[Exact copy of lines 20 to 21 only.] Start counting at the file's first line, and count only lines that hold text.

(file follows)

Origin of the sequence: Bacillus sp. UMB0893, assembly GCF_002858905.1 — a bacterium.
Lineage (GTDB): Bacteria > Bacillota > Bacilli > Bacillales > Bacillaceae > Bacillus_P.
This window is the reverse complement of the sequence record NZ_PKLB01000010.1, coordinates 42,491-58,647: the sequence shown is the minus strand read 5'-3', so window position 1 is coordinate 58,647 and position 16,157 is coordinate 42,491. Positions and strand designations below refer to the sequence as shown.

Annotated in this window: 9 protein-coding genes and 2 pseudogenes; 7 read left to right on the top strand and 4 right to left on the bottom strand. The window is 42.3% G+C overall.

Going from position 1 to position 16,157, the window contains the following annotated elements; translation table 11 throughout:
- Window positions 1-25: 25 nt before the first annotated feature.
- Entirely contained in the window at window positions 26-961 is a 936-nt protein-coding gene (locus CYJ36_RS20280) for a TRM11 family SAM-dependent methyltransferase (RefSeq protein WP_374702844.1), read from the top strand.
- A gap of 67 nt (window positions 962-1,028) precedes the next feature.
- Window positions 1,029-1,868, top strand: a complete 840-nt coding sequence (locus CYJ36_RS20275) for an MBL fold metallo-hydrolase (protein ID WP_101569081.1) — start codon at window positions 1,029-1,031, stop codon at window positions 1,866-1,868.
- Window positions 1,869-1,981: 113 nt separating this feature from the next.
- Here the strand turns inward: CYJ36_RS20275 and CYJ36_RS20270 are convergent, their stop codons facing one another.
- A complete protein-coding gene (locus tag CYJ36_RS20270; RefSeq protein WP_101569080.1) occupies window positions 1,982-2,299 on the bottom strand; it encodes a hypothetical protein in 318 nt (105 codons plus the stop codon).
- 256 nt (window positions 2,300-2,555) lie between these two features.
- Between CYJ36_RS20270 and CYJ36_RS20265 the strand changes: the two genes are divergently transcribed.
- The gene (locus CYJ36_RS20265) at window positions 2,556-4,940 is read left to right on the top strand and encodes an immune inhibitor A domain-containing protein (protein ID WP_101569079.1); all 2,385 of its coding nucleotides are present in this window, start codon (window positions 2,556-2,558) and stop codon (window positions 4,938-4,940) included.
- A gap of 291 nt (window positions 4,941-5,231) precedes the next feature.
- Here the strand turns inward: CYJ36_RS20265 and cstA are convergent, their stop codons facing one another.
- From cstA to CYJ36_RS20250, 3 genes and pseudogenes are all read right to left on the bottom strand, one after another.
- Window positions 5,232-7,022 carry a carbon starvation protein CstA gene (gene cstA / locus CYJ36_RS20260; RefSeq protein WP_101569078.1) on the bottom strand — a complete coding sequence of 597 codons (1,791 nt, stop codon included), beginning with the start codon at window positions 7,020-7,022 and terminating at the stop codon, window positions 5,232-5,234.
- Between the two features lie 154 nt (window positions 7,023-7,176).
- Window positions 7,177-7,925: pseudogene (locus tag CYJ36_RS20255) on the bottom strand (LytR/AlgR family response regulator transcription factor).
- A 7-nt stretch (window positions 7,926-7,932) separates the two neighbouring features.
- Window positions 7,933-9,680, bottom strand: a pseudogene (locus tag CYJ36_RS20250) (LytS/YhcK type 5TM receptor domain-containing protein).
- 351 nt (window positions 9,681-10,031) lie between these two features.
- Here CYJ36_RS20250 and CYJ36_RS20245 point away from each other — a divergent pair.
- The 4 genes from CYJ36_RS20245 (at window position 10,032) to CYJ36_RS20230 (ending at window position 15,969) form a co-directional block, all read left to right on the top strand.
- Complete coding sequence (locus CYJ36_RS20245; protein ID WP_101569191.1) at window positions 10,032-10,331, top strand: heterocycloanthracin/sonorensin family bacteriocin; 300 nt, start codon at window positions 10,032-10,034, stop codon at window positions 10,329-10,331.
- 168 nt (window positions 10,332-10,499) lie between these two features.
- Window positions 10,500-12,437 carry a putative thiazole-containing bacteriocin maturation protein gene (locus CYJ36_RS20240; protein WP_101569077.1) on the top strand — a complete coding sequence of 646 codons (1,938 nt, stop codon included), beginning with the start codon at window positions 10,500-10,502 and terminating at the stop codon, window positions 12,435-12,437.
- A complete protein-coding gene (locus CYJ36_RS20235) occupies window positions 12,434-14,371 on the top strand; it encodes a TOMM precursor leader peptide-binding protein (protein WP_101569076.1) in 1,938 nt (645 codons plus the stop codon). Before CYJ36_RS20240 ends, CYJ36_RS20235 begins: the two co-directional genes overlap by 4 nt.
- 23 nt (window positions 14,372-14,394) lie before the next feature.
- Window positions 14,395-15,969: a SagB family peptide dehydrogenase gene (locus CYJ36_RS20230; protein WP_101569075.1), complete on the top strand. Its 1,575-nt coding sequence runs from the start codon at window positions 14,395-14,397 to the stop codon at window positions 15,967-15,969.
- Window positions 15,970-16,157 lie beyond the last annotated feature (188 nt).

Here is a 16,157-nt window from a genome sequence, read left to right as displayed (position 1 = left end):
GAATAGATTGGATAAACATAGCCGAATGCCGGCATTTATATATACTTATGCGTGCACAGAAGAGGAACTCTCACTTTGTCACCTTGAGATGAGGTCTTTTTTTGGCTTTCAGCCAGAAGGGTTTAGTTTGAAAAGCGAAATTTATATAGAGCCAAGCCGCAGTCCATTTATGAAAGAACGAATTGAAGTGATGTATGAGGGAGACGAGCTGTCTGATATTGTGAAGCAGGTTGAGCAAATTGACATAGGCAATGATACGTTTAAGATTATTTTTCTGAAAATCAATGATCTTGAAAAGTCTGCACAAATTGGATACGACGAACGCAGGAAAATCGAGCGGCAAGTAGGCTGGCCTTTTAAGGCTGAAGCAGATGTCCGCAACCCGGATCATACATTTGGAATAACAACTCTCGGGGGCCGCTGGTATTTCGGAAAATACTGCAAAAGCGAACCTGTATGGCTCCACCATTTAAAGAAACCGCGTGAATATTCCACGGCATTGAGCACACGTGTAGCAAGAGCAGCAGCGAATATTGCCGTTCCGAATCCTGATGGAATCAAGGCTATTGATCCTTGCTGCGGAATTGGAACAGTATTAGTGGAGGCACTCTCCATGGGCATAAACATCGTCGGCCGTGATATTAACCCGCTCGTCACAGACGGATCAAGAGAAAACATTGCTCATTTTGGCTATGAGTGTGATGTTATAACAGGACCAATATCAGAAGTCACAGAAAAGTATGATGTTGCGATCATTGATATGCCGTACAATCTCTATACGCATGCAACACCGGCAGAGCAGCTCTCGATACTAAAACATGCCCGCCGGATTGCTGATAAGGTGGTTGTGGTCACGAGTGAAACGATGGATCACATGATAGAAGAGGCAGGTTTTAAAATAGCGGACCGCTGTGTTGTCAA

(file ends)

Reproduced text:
- Between the two features lie 154 nt (window positions 7,023-7,176).
- Window positions 7,177-7,925: pseudogene (locus tag CYJ36_RS20255) on the bottom strand (LytR/AlgR family response regulator transcription factor).